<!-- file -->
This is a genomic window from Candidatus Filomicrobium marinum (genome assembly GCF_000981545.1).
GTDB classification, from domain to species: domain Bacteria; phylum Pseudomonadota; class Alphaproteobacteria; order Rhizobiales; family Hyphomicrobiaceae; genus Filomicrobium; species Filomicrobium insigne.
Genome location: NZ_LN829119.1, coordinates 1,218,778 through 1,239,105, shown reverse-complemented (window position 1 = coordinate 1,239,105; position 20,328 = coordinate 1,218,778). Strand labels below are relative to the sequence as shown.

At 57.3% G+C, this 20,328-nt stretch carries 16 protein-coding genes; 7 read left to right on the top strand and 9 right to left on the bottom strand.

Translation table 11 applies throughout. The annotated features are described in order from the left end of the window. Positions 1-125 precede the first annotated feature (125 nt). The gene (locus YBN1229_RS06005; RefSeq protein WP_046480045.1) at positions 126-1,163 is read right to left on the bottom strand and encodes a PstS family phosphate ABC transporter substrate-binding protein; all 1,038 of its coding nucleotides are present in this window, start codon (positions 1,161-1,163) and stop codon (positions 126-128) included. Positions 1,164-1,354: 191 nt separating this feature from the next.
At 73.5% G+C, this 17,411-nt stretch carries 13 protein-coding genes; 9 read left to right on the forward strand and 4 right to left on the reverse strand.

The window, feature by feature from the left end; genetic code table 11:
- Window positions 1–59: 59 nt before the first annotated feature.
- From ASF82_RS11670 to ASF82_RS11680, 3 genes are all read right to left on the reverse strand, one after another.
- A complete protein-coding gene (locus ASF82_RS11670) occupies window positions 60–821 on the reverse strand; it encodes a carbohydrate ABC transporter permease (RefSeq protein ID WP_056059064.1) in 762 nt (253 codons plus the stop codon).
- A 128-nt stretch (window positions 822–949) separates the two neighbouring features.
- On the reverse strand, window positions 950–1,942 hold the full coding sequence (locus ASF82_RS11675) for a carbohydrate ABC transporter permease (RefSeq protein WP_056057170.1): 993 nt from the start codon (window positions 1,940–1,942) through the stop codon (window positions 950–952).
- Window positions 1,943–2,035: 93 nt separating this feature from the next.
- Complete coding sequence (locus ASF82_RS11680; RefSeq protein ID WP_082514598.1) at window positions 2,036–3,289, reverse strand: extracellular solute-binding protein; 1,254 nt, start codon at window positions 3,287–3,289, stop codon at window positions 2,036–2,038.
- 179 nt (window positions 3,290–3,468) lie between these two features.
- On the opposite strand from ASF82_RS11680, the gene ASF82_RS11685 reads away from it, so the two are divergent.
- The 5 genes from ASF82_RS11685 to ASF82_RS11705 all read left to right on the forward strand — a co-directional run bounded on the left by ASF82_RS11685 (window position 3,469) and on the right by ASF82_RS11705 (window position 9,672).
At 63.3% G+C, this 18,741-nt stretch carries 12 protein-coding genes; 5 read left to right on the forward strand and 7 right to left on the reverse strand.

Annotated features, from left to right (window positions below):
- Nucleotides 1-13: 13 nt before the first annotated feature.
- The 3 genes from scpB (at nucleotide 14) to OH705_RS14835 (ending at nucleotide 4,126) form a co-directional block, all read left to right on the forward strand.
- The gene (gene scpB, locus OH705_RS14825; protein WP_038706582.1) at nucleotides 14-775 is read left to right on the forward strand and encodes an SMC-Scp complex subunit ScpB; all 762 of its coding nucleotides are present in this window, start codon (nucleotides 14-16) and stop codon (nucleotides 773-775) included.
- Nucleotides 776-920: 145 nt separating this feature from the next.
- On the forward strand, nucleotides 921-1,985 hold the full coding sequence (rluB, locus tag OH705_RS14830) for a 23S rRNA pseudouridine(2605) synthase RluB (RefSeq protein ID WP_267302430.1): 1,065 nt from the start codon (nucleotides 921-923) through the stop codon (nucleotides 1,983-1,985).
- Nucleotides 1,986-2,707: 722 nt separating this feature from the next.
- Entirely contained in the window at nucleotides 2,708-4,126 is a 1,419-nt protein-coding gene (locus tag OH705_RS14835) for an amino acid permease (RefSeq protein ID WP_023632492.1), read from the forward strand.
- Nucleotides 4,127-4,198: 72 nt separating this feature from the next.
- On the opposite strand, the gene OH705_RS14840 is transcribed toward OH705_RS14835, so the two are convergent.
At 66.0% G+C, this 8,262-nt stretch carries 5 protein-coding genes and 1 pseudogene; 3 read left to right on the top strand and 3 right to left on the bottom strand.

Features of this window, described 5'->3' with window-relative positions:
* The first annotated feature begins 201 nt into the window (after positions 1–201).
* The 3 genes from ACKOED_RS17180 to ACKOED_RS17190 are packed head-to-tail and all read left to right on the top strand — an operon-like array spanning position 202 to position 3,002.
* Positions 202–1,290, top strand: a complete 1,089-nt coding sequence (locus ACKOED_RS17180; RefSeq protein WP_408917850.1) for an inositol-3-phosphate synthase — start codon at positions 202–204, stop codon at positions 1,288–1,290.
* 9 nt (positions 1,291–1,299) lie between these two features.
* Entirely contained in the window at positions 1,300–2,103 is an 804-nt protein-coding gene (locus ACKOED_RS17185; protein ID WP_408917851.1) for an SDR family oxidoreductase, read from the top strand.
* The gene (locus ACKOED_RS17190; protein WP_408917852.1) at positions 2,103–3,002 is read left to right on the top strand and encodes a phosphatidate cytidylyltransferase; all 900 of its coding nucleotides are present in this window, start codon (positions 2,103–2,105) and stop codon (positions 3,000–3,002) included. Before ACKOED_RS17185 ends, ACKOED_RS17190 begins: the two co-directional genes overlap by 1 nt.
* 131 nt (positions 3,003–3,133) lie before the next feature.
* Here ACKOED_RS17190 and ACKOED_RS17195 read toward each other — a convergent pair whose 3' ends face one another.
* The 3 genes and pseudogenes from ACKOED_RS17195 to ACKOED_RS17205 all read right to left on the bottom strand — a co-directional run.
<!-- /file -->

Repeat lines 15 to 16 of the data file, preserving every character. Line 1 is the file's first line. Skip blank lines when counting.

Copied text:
- 179 nt (window positions 3,290–3,468) lie between these two features.
- On the opposite strand from ASF82_RS11680, the gene ASF82_RS11685 reads away from it, so the two are divergent.